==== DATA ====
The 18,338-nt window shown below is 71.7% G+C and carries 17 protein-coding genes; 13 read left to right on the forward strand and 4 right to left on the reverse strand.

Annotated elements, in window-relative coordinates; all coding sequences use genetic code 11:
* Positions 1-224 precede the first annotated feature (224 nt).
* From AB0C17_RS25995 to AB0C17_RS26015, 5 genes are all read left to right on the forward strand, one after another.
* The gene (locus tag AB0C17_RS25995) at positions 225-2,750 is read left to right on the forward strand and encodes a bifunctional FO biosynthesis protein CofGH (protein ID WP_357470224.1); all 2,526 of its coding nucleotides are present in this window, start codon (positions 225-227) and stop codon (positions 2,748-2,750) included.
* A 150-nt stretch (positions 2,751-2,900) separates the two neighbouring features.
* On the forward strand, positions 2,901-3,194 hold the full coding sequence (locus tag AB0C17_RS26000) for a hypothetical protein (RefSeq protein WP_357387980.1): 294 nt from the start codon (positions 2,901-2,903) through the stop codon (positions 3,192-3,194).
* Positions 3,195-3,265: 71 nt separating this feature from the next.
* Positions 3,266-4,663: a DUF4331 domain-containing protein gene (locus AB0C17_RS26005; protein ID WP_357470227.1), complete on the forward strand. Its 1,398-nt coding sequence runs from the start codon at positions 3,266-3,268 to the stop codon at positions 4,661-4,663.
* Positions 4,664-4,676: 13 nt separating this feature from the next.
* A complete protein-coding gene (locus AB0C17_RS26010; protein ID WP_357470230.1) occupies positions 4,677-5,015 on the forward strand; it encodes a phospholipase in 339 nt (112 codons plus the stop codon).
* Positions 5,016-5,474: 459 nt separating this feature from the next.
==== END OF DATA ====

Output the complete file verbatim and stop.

The 18,338-nt window shown below is 71.7% G+C and carries 17 protein-coding genes; 13 read left to right on the forward strand and 4 right to left on the reverse strand.

Annotated elements, in window-relative coordinates; all coding sequences use genetic code 11:
* Positions 1-224 precede the first annotated feature (224 nt).
* From AB0C17_RS25995 to AB0C17_RS26015, 5 genes are all read left to right on the forward strand, one after another.
* The gene (locus tag AB0C17_RS25995) at positions 225-2,750 is read left to right on the forward strand and encodes a bifunctional FO biosynthesis protein CofGH (protein ID WP_357470224.1); all 2,526 of its coding nucleotides are present in this window, start codon (positions 225-227) and stop codon (positions 2,748-2,750) included.
* A 150-nt stretch (positions 2,751-2,900) separates the two neighbouring features.
* On the forward strand, positions 2,901-3,194 hold the full coding sequence (locus tag AB0C17_RS26000) for a hypothetical protein (RefSeq protein WP_357387980.1): 294 nt from the start codon (positions 2,901-2,903) through the stop codon (positions 3,192-3,194).
* Positions 3,195-3,265: 71 nt separating this feature from the next.
* Positions 3,266-4,663: a DUF4331 domain-containing protein gene (locus AB0C17_RS26005; protein ID WP_357470227.1), complete on the forward strand. Its 1,398-nt coding sequence runs from the start codon at positions 3,266-3,268 to the stop codon at positions 4,661-4,663.
* Positions 4,664-4,676: 13 nt separating this feature from the next.
* A complete protein-coding gene (locus AB0C17_RS26010; protein ID WP_357470230.1) occupies positions 4,677-5,015 on the forward strand; it encodes a phospholipase in 339 nt (112 codons plus the stop codon).
* Positions 5,016-5,474: 459 nt separating this feature from the next.